Mercury Rising: John Glenn, John Kennedy, and the New Battleground of the Cold War

Jeff Shesol. Norton, $28.95 (400p) ISBN 978-1-324-00324-3
Historian Shesol (Supreme Power: Franklin Roosevelt vs. The Supreme Court) recreates in this entertaining and deeply researched account the early days of the U.S. space program, culminating with astronaut John Glenn becoming the first American to orbit Earth in February 1962. Shesol sketches Glenn’s childhood in New Concord, Ohio; service as a fighter pilot in WWII and Korea; and breaking of the transcontinental speed record in 1957. One of seven “astronaut volunteers” selected for Project Mercury, Glenn served as backup to Alan Shepard and Gus Grissom for the first suborbital flights before being picked for the Friendship 7 mission to orbit Earth. Shesol provides plenty of historical and political context, including the Soviet Union’s early lead in the space race, the Bay of Pigs, and escalating tensions in Berlin and Southeast Asia, but the book achieves liftoff in its extended depiction of Glenn’s nearly five-hour flight, vividly recreating his perspective (“As the sun began to set, it seemed to flatten into the horizon, almost to melt, pooling liquid light across the curve of the Earth”) and documenting fears that a technical issue would cause his capsule to burn up on reentry into the atmosphere. Readers will savor the hair-raising ride. (June)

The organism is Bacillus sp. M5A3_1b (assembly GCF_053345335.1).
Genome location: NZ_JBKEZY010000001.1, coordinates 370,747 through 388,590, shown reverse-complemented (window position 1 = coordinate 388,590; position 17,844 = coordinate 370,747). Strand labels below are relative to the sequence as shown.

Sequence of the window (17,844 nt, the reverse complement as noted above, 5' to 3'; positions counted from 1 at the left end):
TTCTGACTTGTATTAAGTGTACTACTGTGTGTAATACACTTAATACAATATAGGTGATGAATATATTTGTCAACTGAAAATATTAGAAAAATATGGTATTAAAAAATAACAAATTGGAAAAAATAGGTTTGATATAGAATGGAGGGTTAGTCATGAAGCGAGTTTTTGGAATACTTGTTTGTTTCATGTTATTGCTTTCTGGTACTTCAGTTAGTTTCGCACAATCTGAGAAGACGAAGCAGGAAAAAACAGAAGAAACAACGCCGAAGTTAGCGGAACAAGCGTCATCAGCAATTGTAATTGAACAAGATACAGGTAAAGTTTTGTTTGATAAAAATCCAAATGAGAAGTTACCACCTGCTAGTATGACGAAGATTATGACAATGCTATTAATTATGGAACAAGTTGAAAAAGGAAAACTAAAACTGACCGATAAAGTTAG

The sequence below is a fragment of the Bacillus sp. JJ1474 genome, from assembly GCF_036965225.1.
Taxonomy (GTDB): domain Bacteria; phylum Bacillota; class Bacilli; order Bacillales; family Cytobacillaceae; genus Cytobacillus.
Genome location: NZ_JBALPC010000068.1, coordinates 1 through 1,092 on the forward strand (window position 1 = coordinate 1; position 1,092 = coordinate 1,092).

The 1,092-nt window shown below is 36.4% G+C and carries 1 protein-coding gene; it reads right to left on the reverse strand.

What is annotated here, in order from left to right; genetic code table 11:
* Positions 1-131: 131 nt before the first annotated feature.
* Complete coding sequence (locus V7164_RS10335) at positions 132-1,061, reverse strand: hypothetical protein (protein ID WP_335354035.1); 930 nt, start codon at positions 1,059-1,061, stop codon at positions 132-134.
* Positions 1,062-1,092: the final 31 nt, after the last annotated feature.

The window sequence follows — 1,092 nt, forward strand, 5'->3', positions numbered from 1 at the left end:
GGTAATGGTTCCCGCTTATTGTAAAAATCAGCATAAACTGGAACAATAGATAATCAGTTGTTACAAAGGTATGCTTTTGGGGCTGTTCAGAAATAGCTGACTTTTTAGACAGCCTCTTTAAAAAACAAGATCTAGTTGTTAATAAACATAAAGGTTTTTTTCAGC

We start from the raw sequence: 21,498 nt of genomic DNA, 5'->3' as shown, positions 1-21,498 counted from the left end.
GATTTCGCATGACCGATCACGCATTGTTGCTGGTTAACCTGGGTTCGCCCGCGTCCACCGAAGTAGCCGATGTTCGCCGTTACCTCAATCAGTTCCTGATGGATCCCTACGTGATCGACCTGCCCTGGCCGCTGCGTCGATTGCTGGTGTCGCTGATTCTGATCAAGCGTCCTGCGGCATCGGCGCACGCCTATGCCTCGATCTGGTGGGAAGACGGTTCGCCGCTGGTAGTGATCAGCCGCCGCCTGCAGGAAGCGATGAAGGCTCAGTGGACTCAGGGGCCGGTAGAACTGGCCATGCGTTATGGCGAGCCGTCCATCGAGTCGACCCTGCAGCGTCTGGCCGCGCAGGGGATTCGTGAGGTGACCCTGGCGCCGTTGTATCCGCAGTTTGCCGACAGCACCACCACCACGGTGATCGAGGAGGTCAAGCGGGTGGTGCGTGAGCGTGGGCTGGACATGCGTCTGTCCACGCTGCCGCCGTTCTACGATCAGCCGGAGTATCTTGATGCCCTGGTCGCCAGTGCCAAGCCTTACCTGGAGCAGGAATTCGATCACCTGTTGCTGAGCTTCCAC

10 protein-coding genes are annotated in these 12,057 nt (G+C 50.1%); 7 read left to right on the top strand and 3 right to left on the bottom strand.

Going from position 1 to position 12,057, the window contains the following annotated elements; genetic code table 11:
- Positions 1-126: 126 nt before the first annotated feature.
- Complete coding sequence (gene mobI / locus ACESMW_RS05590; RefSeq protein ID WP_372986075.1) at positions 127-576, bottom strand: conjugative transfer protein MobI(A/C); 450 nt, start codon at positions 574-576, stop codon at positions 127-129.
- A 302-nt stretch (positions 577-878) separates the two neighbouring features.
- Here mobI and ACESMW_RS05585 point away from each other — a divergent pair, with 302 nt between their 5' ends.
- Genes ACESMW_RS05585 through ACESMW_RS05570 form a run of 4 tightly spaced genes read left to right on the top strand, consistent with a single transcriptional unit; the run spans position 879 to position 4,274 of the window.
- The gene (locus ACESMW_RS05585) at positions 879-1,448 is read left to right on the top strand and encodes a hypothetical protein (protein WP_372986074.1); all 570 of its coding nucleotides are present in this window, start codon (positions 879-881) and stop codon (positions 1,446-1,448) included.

Reviewed on : 02/17/2021
Release date: 06/01/2021
Genre: Nonfiction
Paperback - 416 pages - 978-1-324-02211-4
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